Who Is Tim Berni?
The Columbus Blue Jackets dropped another game against the Pittsburgh Penguins on Tuesday night as they are now tied for the second-worst record in the NHL. So far, this season has been full of injuries and disappointing performances by the club. Though there have been a few bright spots such as the production of Sean Kuraly and Marcus Bjork.
While it is too early to tell for sure, perhaps another name we will be adding to the list of bright spots is that of Tim Berni, a defenseman out of Mannedorf, Switzerland. He made his Blue Jackets and NHL debut on Tuesday, along with the much higher profile rookie, Kirill Marchenko. Marchenko's debut was much anticipated while Berni's was mostly an afterthought.
But it was Berni who subtly stole the show.
The 22-year-old had no goals, no assists, no points, no hits, and nothing that stood out in the generic box score.
Dig deeper, though, and you'll see that Berni was easily the best defenseman on the ice for Columbus. Of course, the sample size is small, but it's all we have to go off for now for the level-headed, cool, calm, and collected rookie.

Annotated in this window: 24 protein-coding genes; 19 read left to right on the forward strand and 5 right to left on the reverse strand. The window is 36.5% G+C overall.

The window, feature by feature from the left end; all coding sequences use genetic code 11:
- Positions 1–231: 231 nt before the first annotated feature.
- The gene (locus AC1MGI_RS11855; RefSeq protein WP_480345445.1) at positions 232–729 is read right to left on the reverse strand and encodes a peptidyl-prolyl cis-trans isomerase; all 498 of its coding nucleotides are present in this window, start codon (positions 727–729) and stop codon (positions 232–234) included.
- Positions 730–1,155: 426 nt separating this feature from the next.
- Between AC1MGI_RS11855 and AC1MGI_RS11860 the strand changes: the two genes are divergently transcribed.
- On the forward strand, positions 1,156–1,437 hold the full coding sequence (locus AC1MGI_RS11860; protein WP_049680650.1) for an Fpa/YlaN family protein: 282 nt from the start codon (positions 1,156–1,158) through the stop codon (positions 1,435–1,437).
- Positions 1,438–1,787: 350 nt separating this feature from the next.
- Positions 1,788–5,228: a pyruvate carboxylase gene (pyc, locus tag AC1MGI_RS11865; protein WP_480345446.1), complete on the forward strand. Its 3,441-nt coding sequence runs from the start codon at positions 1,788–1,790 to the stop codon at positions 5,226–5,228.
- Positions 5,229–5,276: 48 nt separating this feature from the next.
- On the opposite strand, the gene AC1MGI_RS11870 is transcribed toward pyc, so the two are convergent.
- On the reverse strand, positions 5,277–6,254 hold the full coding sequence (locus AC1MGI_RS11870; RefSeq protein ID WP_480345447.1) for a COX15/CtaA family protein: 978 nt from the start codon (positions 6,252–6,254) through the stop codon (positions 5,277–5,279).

Berni spent 13:39 on ice in his debut, mostly paired with veteran defenseman Eric Gudbranson. Most of that time was spent in 5-on-5 play, with Berni not yet graduating to being added to a special teams line.
His total time with Gudbranson was 12:24. The Penguins did not score in the time the two were together on the ice and allowed just seven shot attempts — only three of which were registered as a shot on goal. For comparison, the duo of Andrew Peeke and Gavin Bayreuther allowed 11 shots on goal and 15 total attempts in 9:45, and the pairing of Marcus Bjork and Vladislav Gavrikov skated together for 11:34 and allowed 13 shot attempts, of which six were shots on goal. Both pairings gave up one goal.
And while Berni wasn't on the ice for the Blue Jackets only goal of the night, the analytics make the case that Columbus' best opportunities came when the Swiss rookie was out there. The pairing with Gudbranson had an expected goals of 0.858, substantially higher than the 0.545 of Gavrikov and Bjork or the 0.226 of Peeke and Bayreuther. In fact, even when the Blue Jackets forward lines are added in, only the top line trio of Johnny Gaudreau, Boone Jenner, and Patrik Laine had a higher xGF — 0.939, partially aided by Gaudreau's first-minute snipe on a beautiful feed from Laine.
To state it again — this was just one game. But if it's any indication of what Berni can bring to the table moving forward, the Blue Jackets might have just found another diamond in the rough.